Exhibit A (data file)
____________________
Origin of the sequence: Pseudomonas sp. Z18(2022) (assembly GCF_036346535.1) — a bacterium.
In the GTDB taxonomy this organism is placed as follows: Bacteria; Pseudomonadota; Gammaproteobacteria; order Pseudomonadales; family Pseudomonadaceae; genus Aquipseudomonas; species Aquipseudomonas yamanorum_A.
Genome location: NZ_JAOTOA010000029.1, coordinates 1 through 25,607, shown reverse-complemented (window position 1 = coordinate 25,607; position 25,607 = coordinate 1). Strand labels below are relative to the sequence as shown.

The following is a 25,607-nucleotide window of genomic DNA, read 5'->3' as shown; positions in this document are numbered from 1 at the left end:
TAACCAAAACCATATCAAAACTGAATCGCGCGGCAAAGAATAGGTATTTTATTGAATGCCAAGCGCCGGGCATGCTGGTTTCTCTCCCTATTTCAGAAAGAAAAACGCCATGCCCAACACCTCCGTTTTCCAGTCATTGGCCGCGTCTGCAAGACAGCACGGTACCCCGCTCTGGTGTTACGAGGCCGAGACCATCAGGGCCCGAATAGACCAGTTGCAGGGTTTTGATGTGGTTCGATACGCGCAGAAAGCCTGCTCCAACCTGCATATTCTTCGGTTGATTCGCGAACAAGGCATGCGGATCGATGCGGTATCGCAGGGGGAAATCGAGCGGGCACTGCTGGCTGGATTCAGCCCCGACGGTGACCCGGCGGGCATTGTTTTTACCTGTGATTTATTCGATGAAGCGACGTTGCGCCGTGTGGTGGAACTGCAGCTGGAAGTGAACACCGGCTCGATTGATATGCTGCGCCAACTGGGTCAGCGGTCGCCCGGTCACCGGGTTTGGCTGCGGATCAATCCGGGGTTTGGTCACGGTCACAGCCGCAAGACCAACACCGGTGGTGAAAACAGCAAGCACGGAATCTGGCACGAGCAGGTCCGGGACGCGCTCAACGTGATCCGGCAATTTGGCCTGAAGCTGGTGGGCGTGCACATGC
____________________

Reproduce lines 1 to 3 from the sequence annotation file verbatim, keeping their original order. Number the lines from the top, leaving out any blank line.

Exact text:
Origin of the sequence: Pseudomonas sp. Z18(2022) (assembly GCF_036346535.1) — a bacterium.
In the GTDB taxonomy this organism is placed as follows: Bacteria; Pseudomonadota; Gammaproteobacteria; order Pseudomonadales; family Pseudomonadaceae; genus Aquipseudomonas; species Aquipseudomonas yamanorum_A.
Genome location: NZ_JAOTOA010000029.1, coordinates 1 through 25,607, shown reverse-complemented (window position 1 = coordinate 25,607; position 25,607 = coordinate 1). Strand labels below are relative to the sequence as shown.